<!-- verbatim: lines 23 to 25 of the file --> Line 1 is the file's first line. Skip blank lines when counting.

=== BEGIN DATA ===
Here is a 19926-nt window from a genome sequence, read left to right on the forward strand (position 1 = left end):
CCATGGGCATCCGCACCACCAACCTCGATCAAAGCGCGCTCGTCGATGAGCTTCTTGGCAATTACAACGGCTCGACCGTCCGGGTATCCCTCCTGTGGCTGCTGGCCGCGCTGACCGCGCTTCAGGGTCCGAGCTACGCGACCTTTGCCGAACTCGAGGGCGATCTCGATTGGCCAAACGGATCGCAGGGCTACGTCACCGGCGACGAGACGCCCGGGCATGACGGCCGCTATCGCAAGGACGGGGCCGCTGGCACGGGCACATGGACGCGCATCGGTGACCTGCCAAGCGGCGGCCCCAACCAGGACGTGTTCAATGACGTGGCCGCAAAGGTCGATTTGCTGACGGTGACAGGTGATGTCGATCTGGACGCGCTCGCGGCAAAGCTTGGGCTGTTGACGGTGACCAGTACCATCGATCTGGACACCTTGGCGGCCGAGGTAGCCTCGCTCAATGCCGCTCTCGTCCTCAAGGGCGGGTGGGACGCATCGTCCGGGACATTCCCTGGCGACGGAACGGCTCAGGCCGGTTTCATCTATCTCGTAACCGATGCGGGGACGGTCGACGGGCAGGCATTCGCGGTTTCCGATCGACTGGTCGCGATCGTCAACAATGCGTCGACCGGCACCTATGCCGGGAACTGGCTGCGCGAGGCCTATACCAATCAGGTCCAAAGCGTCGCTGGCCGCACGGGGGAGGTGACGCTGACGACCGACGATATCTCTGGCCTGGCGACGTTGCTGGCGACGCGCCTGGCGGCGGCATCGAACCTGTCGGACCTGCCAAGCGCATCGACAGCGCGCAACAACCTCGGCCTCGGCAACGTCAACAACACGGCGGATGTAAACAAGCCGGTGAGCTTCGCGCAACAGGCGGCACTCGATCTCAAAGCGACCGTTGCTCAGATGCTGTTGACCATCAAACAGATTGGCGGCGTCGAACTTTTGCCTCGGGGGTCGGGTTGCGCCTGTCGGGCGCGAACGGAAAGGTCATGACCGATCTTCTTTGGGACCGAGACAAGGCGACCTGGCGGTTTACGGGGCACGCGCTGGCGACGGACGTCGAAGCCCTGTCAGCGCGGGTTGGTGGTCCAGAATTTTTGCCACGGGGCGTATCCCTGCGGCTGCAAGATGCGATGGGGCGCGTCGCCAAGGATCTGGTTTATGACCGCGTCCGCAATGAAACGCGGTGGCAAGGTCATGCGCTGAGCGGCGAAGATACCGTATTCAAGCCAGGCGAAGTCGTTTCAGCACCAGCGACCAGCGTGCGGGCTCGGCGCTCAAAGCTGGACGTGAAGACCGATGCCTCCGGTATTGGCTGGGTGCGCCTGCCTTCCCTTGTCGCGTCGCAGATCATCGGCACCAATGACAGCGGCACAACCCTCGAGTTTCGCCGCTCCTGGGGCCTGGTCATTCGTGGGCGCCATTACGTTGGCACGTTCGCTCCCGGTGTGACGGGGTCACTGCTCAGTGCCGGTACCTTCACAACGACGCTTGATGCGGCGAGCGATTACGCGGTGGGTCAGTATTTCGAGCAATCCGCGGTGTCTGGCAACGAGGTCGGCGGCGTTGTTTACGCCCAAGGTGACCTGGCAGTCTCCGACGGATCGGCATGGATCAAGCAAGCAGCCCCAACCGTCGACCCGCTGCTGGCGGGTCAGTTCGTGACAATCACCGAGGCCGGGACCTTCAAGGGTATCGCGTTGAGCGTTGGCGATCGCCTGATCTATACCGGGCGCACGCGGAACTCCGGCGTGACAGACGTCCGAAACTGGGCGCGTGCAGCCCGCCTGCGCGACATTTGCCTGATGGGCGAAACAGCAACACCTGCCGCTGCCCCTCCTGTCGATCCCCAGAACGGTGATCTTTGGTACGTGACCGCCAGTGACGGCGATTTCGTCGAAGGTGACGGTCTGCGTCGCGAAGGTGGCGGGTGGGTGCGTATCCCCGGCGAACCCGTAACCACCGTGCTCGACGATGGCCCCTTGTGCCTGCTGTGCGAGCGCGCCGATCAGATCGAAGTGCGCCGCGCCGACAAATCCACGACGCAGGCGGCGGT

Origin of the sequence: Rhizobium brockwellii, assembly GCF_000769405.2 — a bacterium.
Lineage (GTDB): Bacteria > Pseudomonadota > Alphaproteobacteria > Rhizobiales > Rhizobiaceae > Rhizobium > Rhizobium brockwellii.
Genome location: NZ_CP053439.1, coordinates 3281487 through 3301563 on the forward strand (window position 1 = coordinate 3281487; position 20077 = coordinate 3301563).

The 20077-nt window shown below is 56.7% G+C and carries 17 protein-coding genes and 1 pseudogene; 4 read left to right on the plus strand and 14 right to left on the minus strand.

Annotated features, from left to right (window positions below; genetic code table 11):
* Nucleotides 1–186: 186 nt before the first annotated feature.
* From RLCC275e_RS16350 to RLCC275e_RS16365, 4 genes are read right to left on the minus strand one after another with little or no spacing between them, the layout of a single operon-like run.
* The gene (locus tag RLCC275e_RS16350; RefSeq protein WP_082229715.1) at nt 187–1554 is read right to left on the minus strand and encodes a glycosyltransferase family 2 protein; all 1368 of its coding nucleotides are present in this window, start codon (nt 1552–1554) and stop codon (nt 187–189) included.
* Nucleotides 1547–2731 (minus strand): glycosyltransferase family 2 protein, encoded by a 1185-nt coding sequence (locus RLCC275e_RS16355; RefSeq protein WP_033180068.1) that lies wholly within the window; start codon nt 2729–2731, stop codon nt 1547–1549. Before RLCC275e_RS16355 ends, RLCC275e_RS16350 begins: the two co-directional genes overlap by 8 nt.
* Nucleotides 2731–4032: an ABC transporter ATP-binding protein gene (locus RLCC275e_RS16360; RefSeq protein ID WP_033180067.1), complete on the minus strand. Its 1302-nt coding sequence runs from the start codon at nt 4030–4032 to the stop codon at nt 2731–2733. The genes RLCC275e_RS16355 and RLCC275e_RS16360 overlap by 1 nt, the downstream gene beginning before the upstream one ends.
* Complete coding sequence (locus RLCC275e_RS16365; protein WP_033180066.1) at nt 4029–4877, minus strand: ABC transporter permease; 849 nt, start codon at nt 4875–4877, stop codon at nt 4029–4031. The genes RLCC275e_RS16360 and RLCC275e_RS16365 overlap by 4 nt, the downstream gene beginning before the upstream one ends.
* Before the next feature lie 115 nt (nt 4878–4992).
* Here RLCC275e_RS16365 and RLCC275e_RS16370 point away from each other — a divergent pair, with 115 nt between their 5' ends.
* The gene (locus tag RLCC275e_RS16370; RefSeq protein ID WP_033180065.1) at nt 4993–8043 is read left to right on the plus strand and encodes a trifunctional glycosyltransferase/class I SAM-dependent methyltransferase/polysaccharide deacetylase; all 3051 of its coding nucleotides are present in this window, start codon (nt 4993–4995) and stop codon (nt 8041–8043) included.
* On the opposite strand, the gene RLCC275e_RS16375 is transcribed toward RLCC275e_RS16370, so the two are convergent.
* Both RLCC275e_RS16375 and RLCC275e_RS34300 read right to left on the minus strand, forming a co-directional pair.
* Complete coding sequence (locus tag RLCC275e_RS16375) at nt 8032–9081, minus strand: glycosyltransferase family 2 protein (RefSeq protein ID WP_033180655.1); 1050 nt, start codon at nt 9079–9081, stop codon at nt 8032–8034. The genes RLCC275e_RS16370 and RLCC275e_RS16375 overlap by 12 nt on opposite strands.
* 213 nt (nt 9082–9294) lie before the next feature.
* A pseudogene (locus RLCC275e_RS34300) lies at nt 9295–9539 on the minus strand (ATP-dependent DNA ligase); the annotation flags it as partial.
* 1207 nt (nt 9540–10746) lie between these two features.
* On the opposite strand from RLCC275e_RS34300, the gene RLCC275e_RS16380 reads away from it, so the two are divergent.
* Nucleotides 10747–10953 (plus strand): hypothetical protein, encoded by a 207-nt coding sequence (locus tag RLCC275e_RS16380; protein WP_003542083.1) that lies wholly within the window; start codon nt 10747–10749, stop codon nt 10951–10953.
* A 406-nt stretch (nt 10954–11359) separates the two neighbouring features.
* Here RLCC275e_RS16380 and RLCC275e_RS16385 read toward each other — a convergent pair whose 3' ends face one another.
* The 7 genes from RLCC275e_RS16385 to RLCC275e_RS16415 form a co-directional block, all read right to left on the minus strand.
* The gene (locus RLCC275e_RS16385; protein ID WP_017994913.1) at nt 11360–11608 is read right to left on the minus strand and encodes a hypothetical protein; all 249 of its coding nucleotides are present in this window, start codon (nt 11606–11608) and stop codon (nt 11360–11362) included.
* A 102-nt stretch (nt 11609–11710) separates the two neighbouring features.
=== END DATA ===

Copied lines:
* On the opposite strand from RLCC275e_RS34300, the gene RLCC275e_RS16380 reads away from it, so the two are divergent.
* Nucleotides 10747–10953 (plus strand): hypothetical protein, encoded by a 207-nt coding sequence (locus tag RLCC275e_RS16380; protein WP_003542083.1) that lies wholly within the window; start codon nt 10747–10749, stop codon nt 10951–10953.
* A 406-nt stretch (nt 10954–11359) separates the two neighbouring features.